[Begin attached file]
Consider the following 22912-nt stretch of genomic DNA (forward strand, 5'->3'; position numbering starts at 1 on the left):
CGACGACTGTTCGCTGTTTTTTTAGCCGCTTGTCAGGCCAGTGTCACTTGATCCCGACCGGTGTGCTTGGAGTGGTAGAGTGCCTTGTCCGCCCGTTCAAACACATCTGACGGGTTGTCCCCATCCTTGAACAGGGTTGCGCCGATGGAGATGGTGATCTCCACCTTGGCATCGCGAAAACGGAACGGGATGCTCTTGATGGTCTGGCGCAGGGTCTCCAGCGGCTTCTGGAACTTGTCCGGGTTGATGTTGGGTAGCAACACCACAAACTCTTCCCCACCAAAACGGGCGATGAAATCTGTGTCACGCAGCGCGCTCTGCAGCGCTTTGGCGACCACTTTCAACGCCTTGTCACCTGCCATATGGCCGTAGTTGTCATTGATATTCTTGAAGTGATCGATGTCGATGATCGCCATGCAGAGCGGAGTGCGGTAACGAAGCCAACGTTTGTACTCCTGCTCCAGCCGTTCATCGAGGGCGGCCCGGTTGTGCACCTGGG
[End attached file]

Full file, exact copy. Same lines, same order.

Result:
Consider the following 22912-nt stretch of genomic DNA (forward strand, 5'->3'; position numbering starts at 1 on the left):
CGACGACTGTTCGCTGTTTTTTTAGCCGCTTGTCAGGCCAGTGTCACTTGATCCCGACCGGTGTGCTTGGAGTGGTAGAGTGCCTTGTCCGCCCGTTCAAACACATCTGACGGGTTGTCCCCATCCTTGAACAGGGTTGCGCCGATGGAGATGGTGATCTCCACCTTGGCATCGCGAAAACGGAACGGGATGCTCTTGATGGTCTGGCGCAGGGTCTCCAGCGGCTTCTGGAACTTGTCCGGGTTGATGTTGGGTAGCAACACCACAAACTCTTCCCCACCAAAACGGGCGATGAAATCTGTGTCACGCAGCGCGCTCTGCAGCGCTTTGGCGACCACTTTCAACGCCTTGTCACCTGCCATATGGCCGTAGTTGTCATTGATATTCTTGAAGTGATCGATGTCGATGATCGCCATGCAGAGCGGAGTGCGGTAACGAAGCCAACGTTTGTACTCCTGCTCCAGCCGTTCATCGAGGGCGGCCCGGTTGTGCACCTGGG